In the run-up to the COP26 climate change conference in November, the Living-Language-Land project invited contributions of words revealing different ways of relating to land and nature from minority and endangered languages around the world. All contributions have been created by the communities themselves. From these, the project is selecting 26 words which enlarge the lexicon, from which we can learn about our human place within nature.
Earlier this year I worked with the families of the Northumbrian fishermen and women who first inspired me, to submit the word ‘Coble’, the wooden boat traditionally used for inshore fishing on the NE English coast between Berwick-upon-Tweed in Northumberland and the Humber in Yorkshire. We offered the word because a coble is more than just a boat. It represented a fishery which was sustainable over many centuries, and which brought human lives into direct, daily contact with powerful, unpredictable forces of nature.
I am delighted to be able to announce that ‘Coble’ is one of the 26 words which has been chosen. Although Living-Language-Land acknowledges that only a tiny fraction of minority and endangered languages from around the world can be represented in this project, it’s an enormous honour that the Northumbrian language, and the coble fisher way of life, should be recognised in this way.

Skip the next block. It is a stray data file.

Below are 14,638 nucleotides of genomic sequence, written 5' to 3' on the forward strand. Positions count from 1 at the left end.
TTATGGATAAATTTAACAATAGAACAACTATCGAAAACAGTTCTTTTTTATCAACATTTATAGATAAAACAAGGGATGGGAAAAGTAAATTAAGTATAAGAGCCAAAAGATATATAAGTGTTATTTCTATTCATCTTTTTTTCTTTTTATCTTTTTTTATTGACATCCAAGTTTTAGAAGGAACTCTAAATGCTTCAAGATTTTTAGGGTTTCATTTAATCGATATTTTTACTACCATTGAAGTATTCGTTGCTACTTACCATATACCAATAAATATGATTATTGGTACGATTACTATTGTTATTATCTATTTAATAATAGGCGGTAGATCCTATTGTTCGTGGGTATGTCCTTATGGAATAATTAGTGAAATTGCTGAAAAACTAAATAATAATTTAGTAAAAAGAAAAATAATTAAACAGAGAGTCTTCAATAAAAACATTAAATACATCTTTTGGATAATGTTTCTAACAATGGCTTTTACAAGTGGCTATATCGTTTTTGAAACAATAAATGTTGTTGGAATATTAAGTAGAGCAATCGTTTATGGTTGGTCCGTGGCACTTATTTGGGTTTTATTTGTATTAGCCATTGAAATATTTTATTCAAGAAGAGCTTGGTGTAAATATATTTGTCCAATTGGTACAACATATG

Three Poets from the North – Poetry of Place
Thursday November 4th 2021 at 7:00 pm to 8:00 pm
Online event from Northumberland Libraries
Join a trio of Northumberland-based poets – Linda France, Katrina Porteous and Anne Ryland – who will read a selection of poems that capture the spirit of place.
This event takes place during the first week of COP26, the UN Climate Change conference. Linda France is currently Climate Writer in Residence for New Writing North and Newcastle University. Anne Ryland has just published her third poetry collection, Unruled Journal (Valley Press), including many powerful poems of place, and I write about landscape in geological as well as human time-frames. So our poetry will explore the natural world and the climate crisis, together with the North; history, culture and language of communities; countries and borders.
Come along for a sensory experience of landscapes and reflect on the emotions they evoke, whether longing and foreboding, or revelation and joy.
Tickets are free but need to be booked in advance HERE:
Earth Days Numbered
The excellent Grey Hen Press has just published two pamphlets of climate change poems by older women poets, Earth Days Numbered and Counting Down the Days. I’m one of the poets represented in the first of these. The pamphlets show solidarity with a younger generation facing the current ecological emergency. Both are edited by Joy Howard and are available HERE for £4 each + £1 p&p.
Aldeburgh Poetry Festival
Friday Nov 5th 2021
9:00 – 10:00pm
After Dinner Poetry Reading
Guillemot Press Poets on Poetry and Collaboration